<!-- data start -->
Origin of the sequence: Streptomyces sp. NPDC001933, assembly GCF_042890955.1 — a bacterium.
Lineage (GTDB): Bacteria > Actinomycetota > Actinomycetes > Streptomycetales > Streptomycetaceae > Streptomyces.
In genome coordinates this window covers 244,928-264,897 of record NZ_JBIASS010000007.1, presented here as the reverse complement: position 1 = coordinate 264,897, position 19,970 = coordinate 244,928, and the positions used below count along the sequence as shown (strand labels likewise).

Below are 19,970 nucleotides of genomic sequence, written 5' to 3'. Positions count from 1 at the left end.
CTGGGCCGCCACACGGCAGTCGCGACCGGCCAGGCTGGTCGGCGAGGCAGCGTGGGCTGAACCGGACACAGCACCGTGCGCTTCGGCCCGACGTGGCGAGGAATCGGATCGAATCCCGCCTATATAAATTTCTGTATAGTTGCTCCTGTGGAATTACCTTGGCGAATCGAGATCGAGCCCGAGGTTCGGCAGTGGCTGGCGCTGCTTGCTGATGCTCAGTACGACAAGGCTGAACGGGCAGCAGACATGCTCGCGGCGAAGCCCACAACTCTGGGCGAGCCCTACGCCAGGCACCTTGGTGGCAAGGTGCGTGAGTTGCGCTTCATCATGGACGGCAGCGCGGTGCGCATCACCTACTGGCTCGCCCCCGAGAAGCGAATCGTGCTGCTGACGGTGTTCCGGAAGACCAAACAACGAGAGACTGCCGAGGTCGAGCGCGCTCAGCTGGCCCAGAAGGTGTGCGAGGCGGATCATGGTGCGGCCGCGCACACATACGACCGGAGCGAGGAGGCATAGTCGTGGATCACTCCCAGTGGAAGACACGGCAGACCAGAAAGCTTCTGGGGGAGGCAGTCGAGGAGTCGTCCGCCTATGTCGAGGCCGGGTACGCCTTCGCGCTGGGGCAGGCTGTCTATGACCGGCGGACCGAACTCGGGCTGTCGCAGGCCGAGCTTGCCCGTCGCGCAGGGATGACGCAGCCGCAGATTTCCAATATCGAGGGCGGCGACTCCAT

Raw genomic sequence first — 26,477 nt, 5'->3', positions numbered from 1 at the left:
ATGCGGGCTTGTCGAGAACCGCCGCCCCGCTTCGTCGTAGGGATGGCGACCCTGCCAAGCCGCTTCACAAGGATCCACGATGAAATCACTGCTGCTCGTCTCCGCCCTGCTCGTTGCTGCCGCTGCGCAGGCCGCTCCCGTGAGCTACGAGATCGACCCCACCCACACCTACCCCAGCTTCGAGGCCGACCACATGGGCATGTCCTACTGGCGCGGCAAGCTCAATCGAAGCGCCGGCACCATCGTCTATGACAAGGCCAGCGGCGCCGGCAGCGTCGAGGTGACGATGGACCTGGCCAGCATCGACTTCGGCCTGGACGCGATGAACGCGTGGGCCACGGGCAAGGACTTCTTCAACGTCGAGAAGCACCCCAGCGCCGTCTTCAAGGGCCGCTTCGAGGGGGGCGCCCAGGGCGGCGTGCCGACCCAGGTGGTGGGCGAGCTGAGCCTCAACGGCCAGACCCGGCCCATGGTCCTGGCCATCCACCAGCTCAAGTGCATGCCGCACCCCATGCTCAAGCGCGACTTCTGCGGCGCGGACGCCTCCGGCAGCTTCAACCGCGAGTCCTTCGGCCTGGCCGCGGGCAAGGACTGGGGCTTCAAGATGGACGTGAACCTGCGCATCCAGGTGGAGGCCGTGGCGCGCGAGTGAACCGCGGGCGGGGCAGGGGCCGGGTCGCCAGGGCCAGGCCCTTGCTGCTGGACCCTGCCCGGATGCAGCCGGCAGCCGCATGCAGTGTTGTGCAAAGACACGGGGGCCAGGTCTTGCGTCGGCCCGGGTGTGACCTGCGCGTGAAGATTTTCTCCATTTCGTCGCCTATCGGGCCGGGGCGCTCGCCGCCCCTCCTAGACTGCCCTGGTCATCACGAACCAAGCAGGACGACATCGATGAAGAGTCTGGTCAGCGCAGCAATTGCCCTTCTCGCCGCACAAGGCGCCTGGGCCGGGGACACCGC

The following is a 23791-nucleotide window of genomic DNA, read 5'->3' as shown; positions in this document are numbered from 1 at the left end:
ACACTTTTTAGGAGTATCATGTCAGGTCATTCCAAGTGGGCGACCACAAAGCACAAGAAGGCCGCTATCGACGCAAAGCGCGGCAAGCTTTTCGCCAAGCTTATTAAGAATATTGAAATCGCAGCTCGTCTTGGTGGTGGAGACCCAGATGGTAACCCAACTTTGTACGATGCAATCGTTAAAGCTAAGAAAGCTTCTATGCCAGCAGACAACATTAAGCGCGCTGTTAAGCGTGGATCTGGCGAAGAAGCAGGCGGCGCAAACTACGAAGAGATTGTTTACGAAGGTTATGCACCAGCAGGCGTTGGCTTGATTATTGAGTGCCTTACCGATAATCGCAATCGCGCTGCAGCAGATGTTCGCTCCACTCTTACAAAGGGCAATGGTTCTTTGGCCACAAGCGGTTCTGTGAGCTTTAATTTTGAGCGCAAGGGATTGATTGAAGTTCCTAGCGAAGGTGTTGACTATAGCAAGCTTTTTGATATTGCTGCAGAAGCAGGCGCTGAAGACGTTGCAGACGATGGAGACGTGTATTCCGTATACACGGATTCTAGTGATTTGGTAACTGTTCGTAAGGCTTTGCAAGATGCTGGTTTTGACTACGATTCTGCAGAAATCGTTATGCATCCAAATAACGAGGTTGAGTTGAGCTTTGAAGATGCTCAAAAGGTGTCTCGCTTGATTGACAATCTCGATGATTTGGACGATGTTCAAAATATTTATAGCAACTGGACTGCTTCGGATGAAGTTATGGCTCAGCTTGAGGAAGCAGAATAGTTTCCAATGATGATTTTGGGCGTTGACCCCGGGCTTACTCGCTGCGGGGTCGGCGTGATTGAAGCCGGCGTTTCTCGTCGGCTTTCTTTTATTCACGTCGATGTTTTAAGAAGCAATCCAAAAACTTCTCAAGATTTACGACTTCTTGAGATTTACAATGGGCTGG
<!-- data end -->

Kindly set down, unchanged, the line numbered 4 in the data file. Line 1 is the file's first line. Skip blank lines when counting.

Below are 19,970 nucleotides of genomic sequence, written 5' to 3'. Positions count from 1 at the left end.